September 14, 2008
Family of Artists
This summer, the Rocha family was one of three families who exhibited work at the Fiesta Mexicana. Chris' brother, Joey, was the organizer of the exhibit, which featured the work of Chris; Patricia; two of their children, Bridget and Michelangelo; and others in Chris' family.
The family has a room in their home they use as a studio. One- half of the room is Chris' and the other half is Patricia's. Chris has his half designed to be able to create paintings, including a large oil painting on which he is working. Patricia's half has a Navajo loom a friend made for her, yarns and beads.
Besides the pen-and-ink drawings, Chris also creates portraits in pastels and recently took up oil painting again. He has been drawing since grade school.
"My grade cards used to say, 'He needs to spend more time on studies than drawing,'" he said.
Chris went on to study art in junior high, high school and college. While attending Topeka High School, he painted a mural in the weight room and was a photojournalist for the school newspaper. While at Washburn University, he worked for the school newspaper as a political cartoonist.
He now works at Hills Pet Food as an operations tech IV and painted murals in its fitness center. Chris has had his works exhibited at the Bank of America and the Topeka mayor's office.
Patricia crochets, knits, weaves, needlepoints and does beadwork. She uses tiny Japanese beads and sews them onto canvases to create purses. She then displays the purses in shadowboxes.
Sharing her love of creating with others, she is involved with two groups that get together regularly, Topeka Crochet and Knit Topeka.
Chris and Patricia are encouraging and supportive of their children's artistic bents but don't force art on them.
"I never pushed a pencil in someone's hand, but we've always had art supplies here," Chris said. "I help them if they want instruction, but I don't pressure them."
Patricia homeschools her children. She said the children have art assignments as part of their school work, but they also create in their spare time.
"When we go on road trips," Patricia said, "everyone has their tablets."
Chris' extended family is full of creative people.
"I come from a large family of six sisters and three brothers. All are creative in their own right. I grew up watching my brothers paint and draw," he said.
Chris said his father was a jazz musician who wrote and composed music. He sees a connection between writing music and creating art.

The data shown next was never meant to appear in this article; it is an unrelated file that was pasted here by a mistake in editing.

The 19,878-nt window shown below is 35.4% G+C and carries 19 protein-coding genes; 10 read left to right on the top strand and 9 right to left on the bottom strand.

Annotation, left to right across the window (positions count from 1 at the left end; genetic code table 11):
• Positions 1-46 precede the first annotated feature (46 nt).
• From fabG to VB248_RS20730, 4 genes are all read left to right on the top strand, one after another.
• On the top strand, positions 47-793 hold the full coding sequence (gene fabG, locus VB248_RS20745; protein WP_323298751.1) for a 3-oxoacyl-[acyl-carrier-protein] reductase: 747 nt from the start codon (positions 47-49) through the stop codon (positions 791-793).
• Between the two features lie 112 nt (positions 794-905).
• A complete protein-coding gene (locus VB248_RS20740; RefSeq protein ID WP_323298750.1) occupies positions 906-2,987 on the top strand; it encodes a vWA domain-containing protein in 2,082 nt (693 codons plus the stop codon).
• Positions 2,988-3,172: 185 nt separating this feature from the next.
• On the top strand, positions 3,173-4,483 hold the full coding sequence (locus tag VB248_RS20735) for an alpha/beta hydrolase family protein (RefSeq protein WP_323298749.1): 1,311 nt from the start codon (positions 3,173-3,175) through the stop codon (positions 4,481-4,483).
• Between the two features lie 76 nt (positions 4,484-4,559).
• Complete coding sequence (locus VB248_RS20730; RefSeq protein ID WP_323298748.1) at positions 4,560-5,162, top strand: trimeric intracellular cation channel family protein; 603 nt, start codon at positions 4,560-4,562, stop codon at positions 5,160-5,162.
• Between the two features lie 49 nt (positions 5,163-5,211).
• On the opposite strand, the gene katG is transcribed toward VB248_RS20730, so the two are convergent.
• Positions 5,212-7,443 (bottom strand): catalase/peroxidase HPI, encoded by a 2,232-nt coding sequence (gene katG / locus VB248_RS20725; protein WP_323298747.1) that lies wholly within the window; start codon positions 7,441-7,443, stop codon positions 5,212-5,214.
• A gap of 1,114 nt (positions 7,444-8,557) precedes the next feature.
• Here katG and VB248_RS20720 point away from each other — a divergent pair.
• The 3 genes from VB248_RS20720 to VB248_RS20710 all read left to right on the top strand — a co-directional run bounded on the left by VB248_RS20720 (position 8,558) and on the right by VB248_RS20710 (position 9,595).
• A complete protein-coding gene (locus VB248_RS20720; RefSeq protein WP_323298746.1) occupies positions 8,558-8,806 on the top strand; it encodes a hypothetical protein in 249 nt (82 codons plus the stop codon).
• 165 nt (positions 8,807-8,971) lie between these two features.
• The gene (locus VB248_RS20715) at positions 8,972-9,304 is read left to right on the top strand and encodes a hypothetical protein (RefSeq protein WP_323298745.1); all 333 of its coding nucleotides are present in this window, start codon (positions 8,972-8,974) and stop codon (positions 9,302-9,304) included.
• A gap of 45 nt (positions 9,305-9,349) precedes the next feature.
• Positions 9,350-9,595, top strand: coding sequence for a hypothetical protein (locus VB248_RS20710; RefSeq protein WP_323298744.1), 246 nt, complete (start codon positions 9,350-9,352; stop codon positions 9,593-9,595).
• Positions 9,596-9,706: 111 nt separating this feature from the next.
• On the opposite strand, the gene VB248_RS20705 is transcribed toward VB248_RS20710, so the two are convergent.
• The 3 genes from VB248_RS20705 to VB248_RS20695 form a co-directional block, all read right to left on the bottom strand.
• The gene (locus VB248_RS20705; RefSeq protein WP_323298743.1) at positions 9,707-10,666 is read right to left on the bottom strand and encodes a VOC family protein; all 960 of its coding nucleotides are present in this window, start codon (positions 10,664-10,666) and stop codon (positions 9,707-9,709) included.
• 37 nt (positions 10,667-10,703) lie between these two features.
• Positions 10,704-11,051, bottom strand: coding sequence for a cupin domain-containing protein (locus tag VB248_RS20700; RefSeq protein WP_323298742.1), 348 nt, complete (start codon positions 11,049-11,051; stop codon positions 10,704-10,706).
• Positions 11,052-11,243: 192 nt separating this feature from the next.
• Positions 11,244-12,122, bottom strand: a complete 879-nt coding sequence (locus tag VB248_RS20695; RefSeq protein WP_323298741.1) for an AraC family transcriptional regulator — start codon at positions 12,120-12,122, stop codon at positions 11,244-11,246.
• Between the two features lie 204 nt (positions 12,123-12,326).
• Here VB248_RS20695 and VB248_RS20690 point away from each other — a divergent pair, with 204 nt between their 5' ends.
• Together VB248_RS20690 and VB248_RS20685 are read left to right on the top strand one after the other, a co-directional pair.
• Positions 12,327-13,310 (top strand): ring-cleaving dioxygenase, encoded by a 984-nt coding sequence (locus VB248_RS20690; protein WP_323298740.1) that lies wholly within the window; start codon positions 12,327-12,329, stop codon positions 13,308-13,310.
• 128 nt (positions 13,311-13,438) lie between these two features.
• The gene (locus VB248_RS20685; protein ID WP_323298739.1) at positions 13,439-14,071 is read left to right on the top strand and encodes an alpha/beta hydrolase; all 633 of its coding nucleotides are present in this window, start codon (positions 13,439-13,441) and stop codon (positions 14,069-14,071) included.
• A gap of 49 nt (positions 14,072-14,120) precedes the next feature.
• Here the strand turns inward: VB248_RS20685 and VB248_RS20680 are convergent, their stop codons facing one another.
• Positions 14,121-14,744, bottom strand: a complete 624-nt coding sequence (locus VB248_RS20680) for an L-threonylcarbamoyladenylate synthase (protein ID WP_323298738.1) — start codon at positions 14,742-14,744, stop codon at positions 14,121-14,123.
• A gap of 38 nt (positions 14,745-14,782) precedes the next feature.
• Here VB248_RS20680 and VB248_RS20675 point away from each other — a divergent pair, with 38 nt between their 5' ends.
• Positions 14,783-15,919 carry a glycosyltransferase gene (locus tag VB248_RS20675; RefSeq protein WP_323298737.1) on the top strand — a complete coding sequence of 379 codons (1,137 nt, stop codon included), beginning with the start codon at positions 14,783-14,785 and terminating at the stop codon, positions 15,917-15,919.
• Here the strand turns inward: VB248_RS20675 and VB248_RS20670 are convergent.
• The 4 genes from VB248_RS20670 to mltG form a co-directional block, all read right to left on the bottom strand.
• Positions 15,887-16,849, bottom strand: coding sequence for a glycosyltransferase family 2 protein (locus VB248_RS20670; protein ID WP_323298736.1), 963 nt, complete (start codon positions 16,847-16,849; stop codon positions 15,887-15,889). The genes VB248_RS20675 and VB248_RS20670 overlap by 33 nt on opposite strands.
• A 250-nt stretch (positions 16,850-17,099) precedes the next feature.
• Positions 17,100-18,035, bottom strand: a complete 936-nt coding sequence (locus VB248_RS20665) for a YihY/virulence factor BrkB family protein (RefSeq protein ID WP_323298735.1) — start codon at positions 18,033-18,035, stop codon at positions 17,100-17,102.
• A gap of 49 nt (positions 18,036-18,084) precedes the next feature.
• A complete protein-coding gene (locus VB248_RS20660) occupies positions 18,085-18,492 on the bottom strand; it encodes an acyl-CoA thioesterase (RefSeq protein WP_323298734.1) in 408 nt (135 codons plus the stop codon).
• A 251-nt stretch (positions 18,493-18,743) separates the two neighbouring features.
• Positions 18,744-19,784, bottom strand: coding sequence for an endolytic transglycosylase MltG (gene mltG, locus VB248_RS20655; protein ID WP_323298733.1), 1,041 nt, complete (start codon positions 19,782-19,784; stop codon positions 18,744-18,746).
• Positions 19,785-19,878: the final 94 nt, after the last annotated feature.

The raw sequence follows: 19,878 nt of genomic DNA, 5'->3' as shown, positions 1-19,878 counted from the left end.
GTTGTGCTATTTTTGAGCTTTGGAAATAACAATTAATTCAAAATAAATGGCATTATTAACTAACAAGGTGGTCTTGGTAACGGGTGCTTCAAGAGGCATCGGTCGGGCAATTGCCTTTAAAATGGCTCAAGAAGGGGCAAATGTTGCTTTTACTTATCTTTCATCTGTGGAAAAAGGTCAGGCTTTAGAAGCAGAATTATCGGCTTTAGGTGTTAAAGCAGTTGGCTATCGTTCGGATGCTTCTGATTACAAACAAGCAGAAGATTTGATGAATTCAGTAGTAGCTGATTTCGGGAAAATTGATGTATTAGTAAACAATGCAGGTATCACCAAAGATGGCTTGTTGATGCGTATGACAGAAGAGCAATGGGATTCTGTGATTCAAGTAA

"You have to be able to visualize and that's what I told my kids," Chris said. "You have to compose a work of art in your mind before you put it on paper."
He said his mother was a creative cook and his extended family is comprised of photographers, painters, musicians and composers.
Patricia's family also is creative through playing instruments and dancing.
Chris and Patricia say their children have their support to explore their own talents.
"They have the freedom to try anything," Patricia said. "We've made sure it's available if that's what they want to do."
Leticia Gonzalez, Patricia's 22-year-old daughter, is no longer at home but was involved in arts, crafts and dancing.
Their 18-year-old daughter, Bridget, wants to go to Washburn University to earn an art degree. She creates portraits in pastel chalk, acrylic and pen and ink. She has shown her work at the Statehouse and Lawrence Arts Center.
Michelangelo, 17, creates manga drawings. Manga is a Japanese- style of artwork that is used for comics and print cartoons.
"Michelangelo is the writer in the family," Patricia said.
Christopher, 13, uses pencils to draw figures. He also has made game pieces out of polymer clay. He plays the snare drum and composes music.
Michelangelo and Christopher also create computer animation, complete with drawings, music and sounds. They are involved in the whole project, including writing the story
Logan, 7, designs his own characters for computer games and trading cards. Brandon, 4, fills sketch books and lined notebooks with drawings.
Bridget has nothing but praise for her siblings. She said each sibling is better than the one who came before, because the younger ones combine their own talents with what the older ones have learned.
The family is looking to extend its creativity into the future.
"My brothers and I will work together to make our own company," Bridget said. "My brothers do computer games and movies. It is likely we will do short films together."
Dianne Y. Lawson is a freelance writer in Topeka. She can be reached at [email protected]
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